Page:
#27
I finished refactoring most of the library (yay!) and verified it is working/stable for full manual control. Here is the link: ArdUAV GitHub

The few things I need to still update:
- Parse and convert the UTC date pieces from the "ddmmyy" string in the GPS library
- Determine loss link condition for both the hand controller and flight controller
- Basic pitch/roll limiter

Lastly, I did have a surprise test flight with the legacy code yesterday. Due to early rotation on takeoff roll, it crashed before it got off the ground :confused:. None of it was videotaped, but damage was minimal - should have another test flight soon!
 
#28
Did some hardware work this past weekend.

I added a panel mount barrel jack, new power switch (DPDT), and a panel mount USB connector. The barrel jack allows me to easily plug in power from a 12V wall power supply during avionics testing on the bench (I've depleted way too many batteries during bench testing, lol). The new power switch (previously a single "on-off" switch) has 3 positions: battery power, wall power (i.e. "shore power"), and off. Lastly, the panel mount USB connector gives me super easy access to the flight controller's USB port - making the process of debugging/firmware updating faster and easier.

Here are some pics:

IMG_5127.jpg


IMG_5126.jpg


IMG_5128.jpg


IMG_5143.jpg


IMG_5144.jpg


IMG_5147.jpg


IMG_5146.jpg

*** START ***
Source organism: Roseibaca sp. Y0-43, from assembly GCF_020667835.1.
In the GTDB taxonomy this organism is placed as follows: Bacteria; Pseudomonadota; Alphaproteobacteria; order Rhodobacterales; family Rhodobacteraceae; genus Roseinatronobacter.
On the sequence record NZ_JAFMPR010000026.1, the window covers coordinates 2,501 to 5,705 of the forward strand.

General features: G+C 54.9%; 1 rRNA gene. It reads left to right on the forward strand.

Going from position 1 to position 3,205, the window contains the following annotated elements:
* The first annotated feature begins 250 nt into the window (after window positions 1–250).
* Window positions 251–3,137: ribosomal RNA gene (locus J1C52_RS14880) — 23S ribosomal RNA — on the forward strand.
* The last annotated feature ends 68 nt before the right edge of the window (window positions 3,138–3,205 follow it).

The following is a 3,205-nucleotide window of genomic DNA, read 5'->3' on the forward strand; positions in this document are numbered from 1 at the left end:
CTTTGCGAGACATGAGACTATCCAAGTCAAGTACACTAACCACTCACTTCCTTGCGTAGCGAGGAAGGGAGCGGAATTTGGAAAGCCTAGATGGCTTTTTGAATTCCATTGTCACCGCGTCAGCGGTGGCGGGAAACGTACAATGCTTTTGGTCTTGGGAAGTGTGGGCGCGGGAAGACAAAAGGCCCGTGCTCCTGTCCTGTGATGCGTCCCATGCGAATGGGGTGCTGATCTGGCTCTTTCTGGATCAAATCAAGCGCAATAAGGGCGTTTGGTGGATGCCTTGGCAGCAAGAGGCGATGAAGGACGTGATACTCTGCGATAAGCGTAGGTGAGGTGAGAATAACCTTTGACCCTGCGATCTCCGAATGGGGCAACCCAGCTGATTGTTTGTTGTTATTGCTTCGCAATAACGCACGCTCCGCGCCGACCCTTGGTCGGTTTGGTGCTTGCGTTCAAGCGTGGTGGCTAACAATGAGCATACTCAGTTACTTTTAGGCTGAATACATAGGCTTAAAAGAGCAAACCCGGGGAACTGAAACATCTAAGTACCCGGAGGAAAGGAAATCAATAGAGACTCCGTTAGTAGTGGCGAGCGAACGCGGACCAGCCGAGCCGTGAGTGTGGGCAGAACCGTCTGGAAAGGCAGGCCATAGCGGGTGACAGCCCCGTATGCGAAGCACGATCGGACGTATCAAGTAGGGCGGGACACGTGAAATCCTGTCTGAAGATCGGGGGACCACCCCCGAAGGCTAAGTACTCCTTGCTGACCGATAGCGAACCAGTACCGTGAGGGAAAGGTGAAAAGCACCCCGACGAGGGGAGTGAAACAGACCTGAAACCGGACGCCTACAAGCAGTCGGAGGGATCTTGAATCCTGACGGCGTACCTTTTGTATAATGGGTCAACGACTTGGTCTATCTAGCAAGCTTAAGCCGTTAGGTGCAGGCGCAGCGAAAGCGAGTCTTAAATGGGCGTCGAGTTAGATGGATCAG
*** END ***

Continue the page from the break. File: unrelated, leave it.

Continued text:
#30
My apologies for not posting a lot lately, but I've been having trouble creating my War Thunder based PilSim.

Basically, the software running on my PC that gathers the localhost game data to be sent to the Teensy is giving me trouble - my Python code is too slow and my C++ app randomly crashes. At this point I'm going to just skip the PilSim portion of the project and do all of my testing in well controlled test flights and pray I don't crash my plane too badly doing it.

I still have some small improvements to do for the ArdUAV library, so I'll be working on those plus adding a very basic "straight and level" autopilot to the code.

Something important to note here: ArdUAV is not meant to be like ArduPilot/Pixhawk. ArdUAV is designed to be an easy to implement RC airplane code "framework" that takes care of the basic necessities while giving you the flexibility to add and experiment with your own features. That means anything that does NOT deal with basic manual flight, telemetry, or sensors/sensor fusion will NOT be implemented in the ArdUAV library. For this reason, I'm going to develop my basic "straight and level" autopilot at the sketch level and not in the library.

Might have a test flight in 2-3 weeks if I'm lucky :)
 
#31
Here is a sort of "packet anatomy" as defined by the library:

Code:
01111110 00000000 00000000 00000000 ... 00000000 10000001
|      | |      | |      | |      | | | |      | |______|__Stop byte
|      | |      | |      | |      | | | |______|___________8-bit CRC
|      | |      | |      | |      | |_|____________________Rest of payload
|      | |      | |      | |______|________________________2nd payload byte
|      | |      | |______|_________________________________1st payload byte
|      | |______|__________________________________________# of payload bytes
|______|___________________________________________________Start byte (constant)
You might be better off encoding and decoding your packets into a COBS framework - https://en.wikipedia.org/wiki/Consistent_Overhead_Byte_Stuffing. Otherwise, you're going to deal with occasional payload or CRC bytes that might be (in the event of loss of packet sync) mistaken for the constant you've chosen for the packet start byte.